Temperature variations at Lake Qinghai, northeastern Qinghai-Tibet plateau, were reconstructed based on four high-resolution temperature indicators of the ?18O and the ?13C of the bulk carbonate, total carbonate content, and the detrended ?15N of the organic matter. There are four obvious cold intervals during the past 600 years at Lake Qinghai, namely 1430-1470, 1650-1715, 1770-1820, and 1920-1940, synchronous with those recorded in tree rings at the northeast Qinghai-Tibet plateau. The intervals of 1430-1470, 1650-1715, and 1770-1820 are consistent with the three coldest intervals of the Little Ice Age. These obvious cold intervals are also synchronous with the minimums of the sunspot numbers during the past 600 years, suggesting that solar activities may dominate temperature variations on decadal scales at the northeastern Qinghai-Tibet plateau.

1. Introduction

It is well known that the Earth's temperature is influenced by variable factors, such as solar activity, atmospheric circulation, the complex topography, different land cover, and the greenhouse gases. The dominating factor that controls local temperature variation is different between different regions. Therefore, although the general trend of temperature variations over wide geographic areas has been figured out by numerous works, it is still urgent to make clear the details of regional temperature variations and the causes behind them.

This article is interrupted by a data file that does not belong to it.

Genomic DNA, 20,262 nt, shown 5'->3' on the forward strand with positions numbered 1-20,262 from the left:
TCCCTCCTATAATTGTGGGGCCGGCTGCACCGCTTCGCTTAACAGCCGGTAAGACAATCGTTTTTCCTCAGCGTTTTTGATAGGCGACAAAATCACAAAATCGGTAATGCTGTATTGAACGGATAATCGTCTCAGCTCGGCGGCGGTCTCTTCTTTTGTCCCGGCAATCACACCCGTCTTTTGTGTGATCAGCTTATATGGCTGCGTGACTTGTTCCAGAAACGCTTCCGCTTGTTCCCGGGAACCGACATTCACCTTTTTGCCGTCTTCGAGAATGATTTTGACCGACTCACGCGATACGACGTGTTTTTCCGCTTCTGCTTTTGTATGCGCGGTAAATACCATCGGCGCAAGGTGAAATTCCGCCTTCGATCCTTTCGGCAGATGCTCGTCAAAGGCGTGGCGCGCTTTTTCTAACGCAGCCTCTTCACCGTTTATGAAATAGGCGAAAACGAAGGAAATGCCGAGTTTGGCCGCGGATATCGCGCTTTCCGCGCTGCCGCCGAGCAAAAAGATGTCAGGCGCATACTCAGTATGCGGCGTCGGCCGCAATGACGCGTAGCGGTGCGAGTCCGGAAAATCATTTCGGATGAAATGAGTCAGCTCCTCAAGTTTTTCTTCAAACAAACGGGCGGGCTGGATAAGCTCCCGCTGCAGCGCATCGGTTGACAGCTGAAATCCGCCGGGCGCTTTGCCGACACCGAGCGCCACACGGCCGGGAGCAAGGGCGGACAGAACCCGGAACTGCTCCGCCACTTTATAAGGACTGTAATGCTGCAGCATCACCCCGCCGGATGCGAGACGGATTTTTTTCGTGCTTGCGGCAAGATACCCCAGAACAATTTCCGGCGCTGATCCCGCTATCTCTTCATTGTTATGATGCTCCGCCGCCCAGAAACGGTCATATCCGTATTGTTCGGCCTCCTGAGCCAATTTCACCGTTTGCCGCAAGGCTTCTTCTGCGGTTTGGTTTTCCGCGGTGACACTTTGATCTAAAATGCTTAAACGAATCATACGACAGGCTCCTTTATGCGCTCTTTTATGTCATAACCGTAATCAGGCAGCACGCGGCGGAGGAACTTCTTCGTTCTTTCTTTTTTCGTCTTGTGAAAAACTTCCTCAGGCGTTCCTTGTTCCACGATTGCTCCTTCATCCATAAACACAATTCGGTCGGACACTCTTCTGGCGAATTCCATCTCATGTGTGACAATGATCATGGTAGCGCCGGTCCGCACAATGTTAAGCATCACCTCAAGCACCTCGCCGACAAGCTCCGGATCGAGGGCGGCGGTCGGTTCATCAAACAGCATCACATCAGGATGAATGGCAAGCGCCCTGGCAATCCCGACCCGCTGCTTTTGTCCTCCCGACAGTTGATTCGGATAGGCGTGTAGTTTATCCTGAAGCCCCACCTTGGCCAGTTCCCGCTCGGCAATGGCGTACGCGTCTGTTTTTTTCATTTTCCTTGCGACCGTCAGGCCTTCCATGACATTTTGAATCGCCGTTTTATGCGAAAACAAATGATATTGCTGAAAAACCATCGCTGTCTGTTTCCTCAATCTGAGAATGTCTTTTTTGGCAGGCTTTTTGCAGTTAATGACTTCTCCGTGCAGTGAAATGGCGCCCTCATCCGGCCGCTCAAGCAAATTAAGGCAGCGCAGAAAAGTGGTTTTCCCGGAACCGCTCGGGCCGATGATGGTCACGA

The northeastern (NE) Qinghai-Tibet plateau is very sensitive to global climatic changes, with four planetary scale atmospheric circulations prevailing over there, namely the East Asian summer monsoon, the Indian summer monsoon, the Westerly, and the Asian winter monsoon. Temperature variations at this region have aroused wide attention. Yao et al. (2006) studied the temperatures during the last millennium based on ?18O in ice cores. Kang et al. (2000) reconstructed the temperature variations from tree ring width. Liu et al. (2004) carried out a study of dendrochronology and discussed temperature variations at this region. Although similarities exist between those various proxy indices, there are also some differences both in timing and in magnitudes, which seriously limits the understanding of the temperature mechanisms. Much more evidence is necessary to shed light on the details of temperature variations at the NE Qinghai-Tibet plateau.

On the other hand, previous work has suggested that climates on different timescales at the Qinghai-Tibet plateau may be driven by different forces. For example, based on the comparisons between climates recorded in ice cores in the Tibet plateau and those in Greenland, Yao et al. (2001a) pointed out that the climatic variations at the Tibet plateau on orbital timescales are dominantly controlled by solar irradiance. According to a temperature indicator of ?18O in peat cellulose, Xu et al. (2006a) suggested that the quasi-100-year solar activity may be responsible for temperature variations on centennial timescales at Hongyuan, NE Qinghai-Tibet plateau. However, as revealed from ice cores ([Wang et al., 2003] and [Wang et al., 2003]) and tree rings (Xu et al., unpublished data), temperature variations on annual scales are primarily influenced by atmospheric circulations, like the "El Ni¤o-South Oscillation" (ENSO). Our question is: what is the controlling factor of temperature variations on decadal scales at the NE Qinghai-Tibet plateau?